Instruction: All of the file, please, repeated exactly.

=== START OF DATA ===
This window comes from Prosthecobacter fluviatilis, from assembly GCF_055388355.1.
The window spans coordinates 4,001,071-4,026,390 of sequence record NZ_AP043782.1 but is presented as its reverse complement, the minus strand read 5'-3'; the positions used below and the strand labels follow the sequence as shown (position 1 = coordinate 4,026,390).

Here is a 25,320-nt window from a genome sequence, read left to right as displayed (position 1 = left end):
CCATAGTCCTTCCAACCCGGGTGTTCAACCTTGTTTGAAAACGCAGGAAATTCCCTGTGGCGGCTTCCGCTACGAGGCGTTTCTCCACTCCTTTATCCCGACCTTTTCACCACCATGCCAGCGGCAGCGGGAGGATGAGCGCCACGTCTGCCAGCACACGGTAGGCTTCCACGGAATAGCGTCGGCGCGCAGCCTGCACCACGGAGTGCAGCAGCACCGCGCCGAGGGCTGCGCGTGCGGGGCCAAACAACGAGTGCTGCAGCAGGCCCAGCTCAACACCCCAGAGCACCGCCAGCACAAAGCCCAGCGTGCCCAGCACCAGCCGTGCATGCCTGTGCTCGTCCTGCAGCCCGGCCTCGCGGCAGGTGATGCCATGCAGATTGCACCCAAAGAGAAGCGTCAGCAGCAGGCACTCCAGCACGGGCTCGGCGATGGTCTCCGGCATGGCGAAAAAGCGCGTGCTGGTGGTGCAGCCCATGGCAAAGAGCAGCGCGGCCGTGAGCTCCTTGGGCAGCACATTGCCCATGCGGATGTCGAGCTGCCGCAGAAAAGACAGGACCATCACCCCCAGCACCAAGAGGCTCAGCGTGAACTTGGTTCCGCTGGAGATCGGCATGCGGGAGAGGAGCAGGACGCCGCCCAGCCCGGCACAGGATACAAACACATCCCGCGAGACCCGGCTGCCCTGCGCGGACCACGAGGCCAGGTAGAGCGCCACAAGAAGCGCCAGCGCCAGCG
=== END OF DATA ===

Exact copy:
This window comes from Prosthecobacter fluviatilis, from assembly GCF_055388355.1.
The window spans coordinates 4,001,071-4,026,390 of sequence record NZ_AP043782.1 but is presented as its reverse complement, the minus strand read 5'-3'; the positions used below and the strand labels follow the sequence as shown (position 1 = coordinate 4,026,390).

Here is a 25,320-nt window from a genome sequence, read left to right as displayed (position 1 = left end):
CCATAGTCCTTCCAACCCGGGTGTTCAACCTTGTTTGAAAACGCAGGAAATTCCCTGTGGCGGCTTCCGCTACGAGGCGTTTCTCCACTCCTTTATCCCGACCTTTTCACCACCATGCCAGCGGCAGCGGGAGGATGAGCGCCACGTCTGCCAGCACACGGTAGGCTTCCACGGAATAGCGTCGGCGCGCAGCCTGCACCACGGAGTGCAGCAGCACCGCGCCGAGGGCTGCGCGTGCGGGGCCAAACAACGAGTGCTGCAGCAGGCCCAGCTCAACACCCCAGAGCACCGCCAGCACAAAGCCCAGCGTGCCCAGCACCAGCCGTGCATGCCTGTGCTCGTCCTGCAGCCCGGCCTCGCGGCAGGTGATGCCATGCAGATTGCACCCAAAGAGAAGCGTCAGCAGCAGGCACTCCAGCACGGGCTCGGCGATGGTCTCCGGCATGGCGAAAAAGCGCGTGCTGGTGGTGCAGCCCATGGCAAAGAGCAGCGCGGCCGTGAGCTCCTTGGGCAGCACATTGCCCATGCGGATGTCGAGCTGCCGCAGAAAAGACAGGACCATCACCCCCAGCACCAAGAGGCTCAGCGTGAACTTGGTTCCGCTGGAGATCGGCATGCGGGAGAGGAGCAGGACGCCGCCCAGCCCGGCACAGGATACAAACACATCCCGCGAGACCCGGCTGCCCTGCGCGGACCACGAGGCCAGGTAGAGCGCCACAAGAAGCGCCAGCGCCAGCG